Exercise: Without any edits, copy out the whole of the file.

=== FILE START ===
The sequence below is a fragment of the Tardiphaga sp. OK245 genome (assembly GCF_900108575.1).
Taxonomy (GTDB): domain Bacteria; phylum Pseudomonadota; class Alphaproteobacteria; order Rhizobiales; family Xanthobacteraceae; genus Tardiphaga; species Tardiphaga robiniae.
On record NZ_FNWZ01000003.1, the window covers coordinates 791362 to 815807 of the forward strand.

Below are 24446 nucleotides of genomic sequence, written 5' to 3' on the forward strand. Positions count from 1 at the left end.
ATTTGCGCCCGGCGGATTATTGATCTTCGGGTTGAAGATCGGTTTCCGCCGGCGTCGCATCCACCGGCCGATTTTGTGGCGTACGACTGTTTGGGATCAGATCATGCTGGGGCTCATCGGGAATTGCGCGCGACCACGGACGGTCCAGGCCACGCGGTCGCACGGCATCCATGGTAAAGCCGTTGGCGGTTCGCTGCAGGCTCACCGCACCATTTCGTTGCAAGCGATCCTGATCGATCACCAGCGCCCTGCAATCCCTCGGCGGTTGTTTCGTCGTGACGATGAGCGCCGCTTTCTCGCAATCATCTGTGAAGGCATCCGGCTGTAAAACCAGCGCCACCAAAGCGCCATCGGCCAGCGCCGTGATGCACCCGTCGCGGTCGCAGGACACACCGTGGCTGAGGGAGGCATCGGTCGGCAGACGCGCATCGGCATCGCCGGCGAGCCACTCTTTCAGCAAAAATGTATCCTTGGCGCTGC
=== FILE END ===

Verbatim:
The sequence below is a fragment of the Tardiphaga sp. OK245 genome (assembly GCF_900108575.1).
Taxonomy (GTDB): domain Bacteria; phylum Pseudomonadota; class Alphaproteobacteria; order Rhizobiales; family Xanthobacteraceae; genus Tardiphaga; species Tardiphaga robiniae.
On record NZ_FNWZ01000003.1, the window covers coordinates 791362 to 815807 of the forward strand.

Below are 24446 nucleotides of genomic sequence, written 5' to 3' on the forward strand. Positions count from 1 at the left end.
ATTTGCGCCCGGCGGATTATTGATCTTCGGGTTGAAGATCGGTTTCCGCCGGCGTCGCATCCACCGGCCGATTTTGTGGCGTACGACTGTTTGGGATCAGATCATGCTGGGGCTCATCGGGAATTGCGCGCGACCACGGACGGTCCAGGCCACGCGGTCGCACGGCATCCATGGTAAAGCCGTTGGCGGTTCGCTGCAGGCTCACCGCACCATTTCGTTGCAAGCGATCCTGATCGATCACCAGCGCCCTGCAATCCCTCGGCGGTTGTTTCGTCGTGACGATGAGCGCCGCTTTCTCGCAATCATCTGTGAAGGCATCCGGCTGTAAAACCAGCGCCACCAAAGCGCCATCGGCCAGCGCCGTGATGCACCCGTCGCGGTCGCAGGACACACCGTGGCTGAGGGAGGCATCGGTCGGCAGACGCGCATCGGCATCGCCGGCGAGCCACTCTTTCAGCAAAAATGTATCCTTGGCGCTGC